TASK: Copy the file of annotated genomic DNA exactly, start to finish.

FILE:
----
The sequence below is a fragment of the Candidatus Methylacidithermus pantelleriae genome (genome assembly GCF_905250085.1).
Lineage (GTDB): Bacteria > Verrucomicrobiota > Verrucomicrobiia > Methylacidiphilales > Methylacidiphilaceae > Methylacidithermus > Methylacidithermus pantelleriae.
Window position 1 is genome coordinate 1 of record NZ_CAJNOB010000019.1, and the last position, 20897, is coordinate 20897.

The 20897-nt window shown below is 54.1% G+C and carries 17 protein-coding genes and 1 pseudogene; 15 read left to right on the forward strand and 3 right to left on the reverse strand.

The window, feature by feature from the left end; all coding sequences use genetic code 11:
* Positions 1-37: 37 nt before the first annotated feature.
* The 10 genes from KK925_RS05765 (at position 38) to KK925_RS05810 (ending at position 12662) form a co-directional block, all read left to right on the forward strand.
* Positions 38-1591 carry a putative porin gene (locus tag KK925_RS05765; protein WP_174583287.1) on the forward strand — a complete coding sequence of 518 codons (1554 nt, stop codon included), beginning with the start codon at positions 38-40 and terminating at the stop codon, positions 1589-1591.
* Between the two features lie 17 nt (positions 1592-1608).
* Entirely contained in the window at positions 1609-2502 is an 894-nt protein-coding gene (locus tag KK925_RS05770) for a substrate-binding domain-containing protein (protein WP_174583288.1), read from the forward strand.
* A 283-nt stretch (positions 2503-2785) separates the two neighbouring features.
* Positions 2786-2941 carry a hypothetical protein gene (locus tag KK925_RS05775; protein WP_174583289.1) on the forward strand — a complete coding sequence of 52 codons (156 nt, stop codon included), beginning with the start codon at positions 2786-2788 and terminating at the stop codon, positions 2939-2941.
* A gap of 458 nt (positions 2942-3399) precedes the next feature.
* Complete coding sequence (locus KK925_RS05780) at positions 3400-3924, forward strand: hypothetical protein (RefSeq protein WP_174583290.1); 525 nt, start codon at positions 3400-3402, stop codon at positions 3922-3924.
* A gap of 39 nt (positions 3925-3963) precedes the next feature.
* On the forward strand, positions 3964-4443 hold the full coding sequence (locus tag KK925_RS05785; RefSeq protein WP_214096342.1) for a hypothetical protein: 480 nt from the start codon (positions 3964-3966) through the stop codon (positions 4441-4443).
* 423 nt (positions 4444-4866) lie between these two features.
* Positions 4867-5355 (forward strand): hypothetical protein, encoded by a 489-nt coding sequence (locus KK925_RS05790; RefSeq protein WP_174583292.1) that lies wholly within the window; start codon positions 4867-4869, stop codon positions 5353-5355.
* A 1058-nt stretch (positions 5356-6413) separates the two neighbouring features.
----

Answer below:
The sequence below is a fragment of the Candidatus Methylacidithermus pantelleriae genome (genome assembly GCF_905250085.1).
Lineage (GTDB): Bacteria > Verrucomicrobiota > Verrucomicrobiia > Methylacidiphilales > Methylacidiphilaceae > Methylacidithermus > Methylacidithermus pantelleriae.
Window position 1 is genome coordinate 1 of record NZ_CAJNOB010000019.1, and the last position, 20897, is coordinate 20897.

The 20897-nt window shown below is 54.1% G+C and carries 17 protein-coding genes and 1 pseudogene; 15 read left to right on the forward strand and 3 right to left on the reverse strand.

The window, feature by feature from the left end; all coding sequences use genetic code 11:
* Positions 1-37: 37 nt before the first annotated feature.
* The 10 genes from KK925_RS05765 (at position 38) to KK925_RS05810 (ending at position 12662) form a co-directional block, all read left to right on the forward strand.
* Positions 38-1591 carry a putative porin gene (locus tag KK925_RS05765; protein WP_174583287.1) on the forward strand — a complete coding sequence of 518 codons (1554 nt, stop codon included), beginning with the start codon at positions 38-40 and terminating at the stop codon, positions 1589-1591.
* Between the two features lie 17 nt (positions 1592-1608).
* Entirely contained in the window at positions 1609-2502 is an 894-nt protein-coding gene (locus tag KK925_RS05770) for a substrate-binding domain-containing protein (protein WP_174583288.1), read from the forward strand.
* A 283-nt stretch (positions 2503-2785) separates the two neighbouring features.
* Positions 2786-2941 carry a hypothetical protein gene (locus tag KK925_RS05775; protein WP_174583289.1) on the forward strand — a complete coding sequence of 52 codons (156 nt, stop codon included), beginning with the start codon at positions 2786-2788 and terminating at the stop codon, positions 2939-2941.
* A gap of 458 nt (positions 2942-3399) precedes the next feature.
* Complete coding sequence (locus KK925_RS05780) at positions 3400-3924, forward strand: hypothetical protein (RefSeq protein WP_174583290.1); 525 nt, start codon at positions 3400-3402, stop codon at positions 3922-3924.
* A gap of 39 nt (positions 3925-3963) precedes the next feature.
* On the forward strand, positions 3964-4443 hold the full coding sequence (locus tag KK925_RS05785; RefSeq protein WP_214096342.1) for a hypothetical protein: 480 nt from the start codon (positions 3964-3966) through the stop codon (positions 4441-4443).
* 423 nt (positions 4444-4866) lie between these two features.
* Positions 4867-5355 (forward strand): hypothetical protein, encoded by a 489-nt coding sequence (locus KK925_RS05790; RefSeq protein WP_174583292.1) that lies wholly within the window; start codon positions 4867-4869, stop codon positions 5353-5355.
* A 1058-nt stretch (positions 5356-6413) separates the two neighbouring features.